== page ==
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Shawn Vestal: ACA saves former Spokane Symphony director from economic disaster

John Hancock, a former director of the Spokane Symphony, signed up for coverage under the Affordable Care Act not long before having chest pains that led to the discovery that he needed open-heart surgery. Several months later, he’s 98 percent recovered, he says, and the cost of the care didn’t bankrupt him. (Dan Pelle)
John Hancock, a former director of the Spokane Symphony, signed up for coverage under the Affordable Care Act not long before having chest pains that led to the discovery that he needed open-heart surgery. Several months later, he’s 98 percent recovered, he says, and the cost of the care didn’t bankrupt him. (Dan Pelle)

Timing, they say, is everything. For John Hancock, that’s been particularly true lately. After several years without health insurance, Hancock – the former director of the Spokane Symphony – signed up for coverage under Obamacare not long before being hit with chest pains announcing that he needed heart-valve surgery.

He showed up at a cardiologist’s office March 5 with a brand-new insurance plan.

“They said, we’ve got to fix this right away,” Hancock said.

One six-day hospital stay later, his heart is all fixed up – with a new valve grown from pig tissue – and he’s mostly recovered. Crucially, the cost didn’t bankrupt him.

As he puts it: “A government program saved the farm.”

Opponents of the Affordable Care Act are struggling to come to grips with the inescapable reality of the law’s mere existence: Witness the inane and vicious drubbing Cathy McMorris Rodgers took for her tepid acknowledgement that the law would probably not be repealed and her lame attempt to deny saying things she said in front of a bunch of people with notebooks. But Hancock’s experience is the kind of story that will make it harder and harder for deniers to deny. It’s also further testament, as if we needed it, to the ridiculously complex, inefficient and expensive system we have developed around health care in this country.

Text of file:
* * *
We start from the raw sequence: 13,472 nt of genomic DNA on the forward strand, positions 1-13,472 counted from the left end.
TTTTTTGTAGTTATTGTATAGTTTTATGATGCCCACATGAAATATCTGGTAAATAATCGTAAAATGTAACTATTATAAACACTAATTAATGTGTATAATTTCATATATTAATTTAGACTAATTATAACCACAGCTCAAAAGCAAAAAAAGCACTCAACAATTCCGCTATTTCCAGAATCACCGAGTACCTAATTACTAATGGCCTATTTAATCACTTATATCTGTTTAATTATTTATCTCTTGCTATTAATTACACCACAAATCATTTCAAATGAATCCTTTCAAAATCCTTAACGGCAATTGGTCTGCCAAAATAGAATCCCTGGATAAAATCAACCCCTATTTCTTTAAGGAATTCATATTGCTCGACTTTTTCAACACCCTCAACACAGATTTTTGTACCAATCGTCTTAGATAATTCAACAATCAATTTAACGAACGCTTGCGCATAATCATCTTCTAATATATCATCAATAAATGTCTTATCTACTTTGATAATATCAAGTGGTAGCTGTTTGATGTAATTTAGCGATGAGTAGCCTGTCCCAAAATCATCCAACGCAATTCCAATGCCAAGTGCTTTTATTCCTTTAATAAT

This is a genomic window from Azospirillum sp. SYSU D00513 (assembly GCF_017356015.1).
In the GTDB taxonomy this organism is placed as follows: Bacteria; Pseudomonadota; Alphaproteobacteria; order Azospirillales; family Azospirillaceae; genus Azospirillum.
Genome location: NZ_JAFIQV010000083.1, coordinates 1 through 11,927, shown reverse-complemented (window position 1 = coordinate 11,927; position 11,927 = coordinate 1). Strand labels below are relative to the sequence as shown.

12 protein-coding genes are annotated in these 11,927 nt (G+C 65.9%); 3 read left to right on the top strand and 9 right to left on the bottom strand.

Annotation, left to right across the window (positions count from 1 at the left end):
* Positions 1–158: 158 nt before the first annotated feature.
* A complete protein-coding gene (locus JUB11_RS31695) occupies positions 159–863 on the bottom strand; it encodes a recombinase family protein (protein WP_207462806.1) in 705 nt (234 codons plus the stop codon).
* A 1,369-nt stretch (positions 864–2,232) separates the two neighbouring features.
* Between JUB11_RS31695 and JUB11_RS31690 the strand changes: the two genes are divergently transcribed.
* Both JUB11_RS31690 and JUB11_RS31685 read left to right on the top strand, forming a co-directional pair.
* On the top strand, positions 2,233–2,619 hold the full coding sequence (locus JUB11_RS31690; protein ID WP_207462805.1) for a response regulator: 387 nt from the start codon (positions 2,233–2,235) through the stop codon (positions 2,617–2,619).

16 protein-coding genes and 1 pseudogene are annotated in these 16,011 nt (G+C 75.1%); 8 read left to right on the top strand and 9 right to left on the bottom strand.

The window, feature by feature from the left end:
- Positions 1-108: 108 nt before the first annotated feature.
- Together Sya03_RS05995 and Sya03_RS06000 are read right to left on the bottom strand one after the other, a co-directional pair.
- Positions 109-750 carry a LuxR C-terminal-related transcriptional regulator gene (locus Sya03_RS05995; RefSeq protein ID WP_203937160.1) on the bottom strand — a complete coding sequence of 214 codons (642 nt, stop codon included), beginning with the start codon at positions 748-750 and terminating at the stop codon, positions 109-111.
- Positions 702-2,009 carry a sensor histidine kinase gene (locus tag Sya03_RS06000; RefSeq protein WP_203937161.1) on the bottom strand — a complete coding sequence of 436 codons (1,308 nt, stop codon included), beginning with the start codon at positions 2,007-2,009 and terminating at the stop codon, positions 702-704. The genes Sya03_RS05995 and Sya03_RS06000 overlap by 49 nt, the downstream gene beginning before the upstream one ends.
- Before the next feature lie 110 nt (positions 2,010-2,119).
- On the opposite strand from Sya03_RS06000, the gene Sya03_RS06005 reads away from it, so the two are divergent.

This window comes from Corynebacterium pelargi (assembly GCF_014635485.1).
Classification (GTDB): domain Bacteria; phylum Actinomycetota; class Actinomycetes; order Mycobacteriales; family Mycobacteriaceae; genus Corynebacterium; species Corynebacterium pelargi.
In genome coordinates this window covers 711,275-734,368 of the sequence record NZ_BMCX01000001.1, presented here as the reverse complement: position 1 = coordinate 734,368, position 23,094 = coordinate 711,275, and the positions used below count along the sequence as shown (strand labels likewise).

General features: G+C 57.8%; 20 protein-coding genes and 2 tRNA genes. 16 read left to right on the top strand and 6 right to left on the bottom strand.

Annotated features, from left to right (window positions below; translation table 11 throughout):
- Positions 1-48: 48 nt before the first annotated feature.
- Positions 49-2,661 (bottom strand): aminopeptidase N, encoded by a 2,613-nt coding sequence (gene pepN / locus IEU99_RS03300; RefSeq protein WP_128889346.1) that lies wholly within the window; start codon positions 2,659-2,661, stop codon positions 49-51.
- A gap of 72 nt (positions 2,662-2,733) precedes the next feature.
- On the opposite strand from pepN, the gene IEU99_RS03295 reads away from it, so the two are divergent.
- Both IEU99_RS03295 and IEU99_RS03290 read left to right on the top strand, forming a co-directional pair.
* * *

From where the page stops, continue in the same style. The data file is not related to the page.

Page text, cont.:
For Hancock, the ACA is not a solution, but a good step toward one.

“It’s far from over,” he said. “But I think we’re headed in the direction of less expensive, better quality care.”

The 61-year-old Hancock, who really does live on a farm north of Airway Heights, came to Spokane in 1999 as director of the symphony, after nearly 20 years with the Toledo symphony. He resigned in 2004 to take a job with the Milwaukee Symphony and later the Pasadena Pops Orchestra before returning to Spokane as a self-employed consultant to nonprofit organizations.

During his years of symphony work, he was covered the way most Americans are: through employer-provided insurance, for which he also paid a share. A tall, lean man, Hancock says he has enjoyed “excellent general health,” with an interest in natural, holistic alternatives to traditional, drug-based medicine. When he became his own boss, he discovered what many others in the same boat have long complained about.